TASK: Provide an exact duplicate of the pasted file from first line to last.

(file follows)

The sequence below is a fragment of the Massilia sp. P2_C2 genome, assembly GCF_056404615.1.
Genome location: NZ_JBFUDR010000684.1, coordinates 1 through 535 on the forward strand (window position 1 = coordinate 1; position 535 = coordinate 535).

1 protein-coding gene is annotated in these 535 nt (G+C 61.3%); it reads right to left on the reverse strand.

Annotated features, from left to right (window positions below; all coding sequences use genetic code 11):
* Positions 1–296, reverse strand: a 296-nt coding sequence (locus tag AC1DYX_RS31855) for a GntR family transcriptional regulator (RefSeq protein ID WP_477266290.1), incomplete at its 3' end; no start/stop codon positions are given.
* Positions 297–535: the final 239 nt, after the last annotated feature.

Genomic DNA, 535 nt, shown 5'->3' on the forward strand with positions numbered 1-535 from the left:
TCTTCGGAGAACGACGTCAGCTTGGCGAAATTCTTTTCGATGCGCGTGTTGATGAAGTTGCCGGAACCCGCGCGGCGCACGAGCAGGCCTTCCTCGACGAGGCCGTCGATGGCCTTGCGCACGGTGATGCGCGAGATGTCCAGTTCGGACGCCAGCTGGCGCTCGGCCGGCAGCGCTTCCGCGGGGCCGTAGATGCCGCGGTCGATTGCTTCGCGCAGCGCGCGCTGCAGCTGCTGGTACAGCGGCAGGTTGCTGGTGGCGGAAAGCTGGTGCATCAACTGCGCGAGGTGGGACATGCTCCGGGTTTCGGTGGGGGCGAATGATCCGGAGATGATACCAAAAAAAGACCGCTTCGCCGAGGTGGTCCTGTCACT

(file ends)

The sequence below is a fragment of the Massilia sp. P2_C2 genome, assembly GCF_056404615.1.
Genome location: NZ_JBFUDR010000684.1, coordinates 1 through 535 on the forward strand (window position 1 = coordinate 1; position 535 = coordinate 535).

1 protein-coding gene is annotated in these 535 nt (G+C 61.3%); it reads right to left on the reverse strand.

Annotated features, from left to right (window positions below; all coding sequences use genetic code 11):
* Positions 1–296, reverse strand: a 296-nt coding sequence (locus tag AC1DYX_RS31855) for a GntR family transcriptional regulator (RefSeq protein ID WP_477266290.1), incomplete at its 3' end; no start/stop codon positions are given.
* Positions 297–535: the final 239 nt, after the last annotated feature.

Genomic DNA, 535 nt, shown 5'->3' on the forward strand with positions numbered 1-535 from the left:
TCTTCGGAGAACGACGTCAGCTTGGCGAAATTCTTTTCGATGCGCGTGTTGATGAAGTTGCCGGAACCCGCGCGGCGCACGAGCAGGCCTTCCTCGACGAGGCCGTCGATGGCCTTGCGCACGGTGATGCGCGAGATGTCCAGTTCGGACGCCAGCTGGCGCTCGGCCGGCAGCGCTTCCGCGGGGCCGTAGATGCCGCGGTCGATTGCTTCGCGCAGCGCGCGCTGCAGCTGCTGGTACAGCGGCAGGTTGCTGGTGGCGGAAAGCTGGTGCATCAACTGCGCGAGGTGGGACATGCTCCGGGTTTCGGTGGGGGCGAATGATCCGGAGATGATACCAAAAAAAGACCGCTTCGCCGAGGTGGTCCTGTCACT